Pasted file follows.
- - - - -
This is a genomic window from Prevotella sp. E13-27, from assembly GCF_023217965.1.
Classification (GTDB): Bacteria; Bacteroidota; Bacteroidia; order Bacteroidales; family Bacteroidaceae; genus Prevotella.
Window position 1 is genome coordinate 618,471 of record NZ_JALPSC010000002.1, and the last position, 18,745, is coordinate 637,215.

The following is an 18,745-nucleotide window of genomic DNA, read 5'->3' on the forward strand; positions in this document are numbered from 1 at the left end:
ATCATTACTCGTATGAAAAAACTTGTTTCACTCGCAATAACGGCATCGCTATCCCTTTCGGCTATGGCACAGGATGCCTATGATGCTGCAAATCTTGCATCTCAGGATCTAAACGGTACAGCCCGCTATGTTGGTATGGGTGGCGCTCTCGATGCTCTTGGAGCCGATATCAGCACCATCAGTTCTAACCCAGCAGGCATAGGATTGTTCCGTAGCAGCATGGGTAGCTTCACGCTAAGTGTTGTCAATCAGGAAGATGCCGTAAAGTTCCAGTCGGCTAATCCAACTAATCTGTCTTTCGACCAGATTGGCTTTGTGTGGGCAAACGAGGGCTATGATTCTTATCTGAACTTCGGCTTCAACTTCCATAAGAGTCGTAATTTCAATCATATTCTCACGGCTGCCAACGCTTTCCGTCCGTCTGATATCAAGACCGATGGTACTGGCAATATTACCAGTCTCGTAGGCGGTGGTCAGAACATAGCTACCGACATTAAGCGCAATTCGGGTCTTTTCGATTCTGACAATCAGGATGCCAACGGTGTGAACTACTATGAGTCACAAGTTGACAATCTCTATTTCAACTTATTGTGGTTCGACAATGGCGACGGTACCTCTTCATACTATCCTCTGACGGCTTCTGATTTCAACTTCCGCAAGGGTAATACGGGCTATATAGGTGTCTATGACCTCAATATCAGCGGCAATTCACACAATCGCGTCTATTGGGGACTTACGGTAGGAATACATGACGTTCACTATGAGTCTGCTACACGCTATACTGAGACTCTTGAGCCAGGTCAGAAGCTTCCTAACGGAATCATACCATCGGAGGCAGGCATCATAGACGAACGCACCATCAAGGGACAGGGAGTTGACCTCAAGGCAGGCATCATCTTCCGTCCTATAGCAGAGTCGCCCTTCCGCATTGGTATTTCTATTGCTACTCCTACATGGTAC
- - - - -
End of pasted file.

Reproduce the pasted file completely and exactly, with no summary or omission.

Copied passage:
This is a genomic window from Prevotella sp. E13-27, from assembly GCF_023217965.1.
Classification (GTDB): Bacteria; Bacteroidota; Bacteroidia; order Bacteroidales; family Bacteroidaceae; genus Prevotella.
Window position 1 is genome coordinate 618,471 of record NZ_JALPSC010000002.1, and the last position, 18,745, is coordinate 637,215.

The following is an 18,745-nucleotide window of genomic DNA, read 5'->3' on the forward strand; positions in this document are numbered from 1 at the left end:
ATCATTACTCGTATGAAAAAACTTGTTTCACTCGCAATAACGGCATCGCTATCCCTTTCGGCTATGGCACAGGATGCCTATGATGCTGCAAATCTTGCATCTCAGGATCTAAACGGTACAGCCCGCTATGTTGGTATGGGTGGCGCTCTCGATGCTCTTGGAGCCGATATCAGCACCATCAGTTCTAACCCAGCAGGCATAGGATTGTTCCGTAGCAGCATGGGTAGCTTCACGCTAAGTGTTGTCAATCAGGAAGATGCCGTAAAGTTCCAGTCGGCTAATCCAACTAATCTGTCTTTCGACCAGATTGGCTTTGTGTGGGCAAACGAGGGCTATGATTCTTATCTGAACTTCGGCTTCAACTTCCATAAGAGTCGTAATTTCAATCATATTCTCACGGCTGCCAACGCTTTCCGTCCGTCTGATATCAAGACCGATGGTACTGGCAATATTACCAGTCTCGTAGGCGGTGGTCAGAACATAGCTACCGACATTAAGCGCAATTCGGGTCTTTTCGATTCTGACAATCAGGATGCCAACGGTGTGAACTACTATGAGTCACAAGTTGACAATCTCTATTTCAACTTATTGTGGTTCGACAATGGCGACGGTACCTCTTCATACTATCCTCTGACGGCTTCTGATTTCAACTTCCGCAAGGGTAATACGGGCTATATAGGTGTCTATGACCTCAATATCAGCGGCAATTCACACAATCGCGTCTATTGGGGACTTACGGTAGGAATACATGACGTTCACTATGAGTCTGCTACACGCTATACTGAGACTCTTGAGCCAGGTCAGAAGCTTCCTAACGGAATCATACCATCGGAGGCAGGCATCATAGACGAACGCACCATCAAGGGACAGGGAGTTGACCTCAAGGCAGGCATCATCTTCCGTCCTATAGCAGAGTCGCCCTTCCGCATTGGTATTTCTATTGCTACTCCTACATGGTAC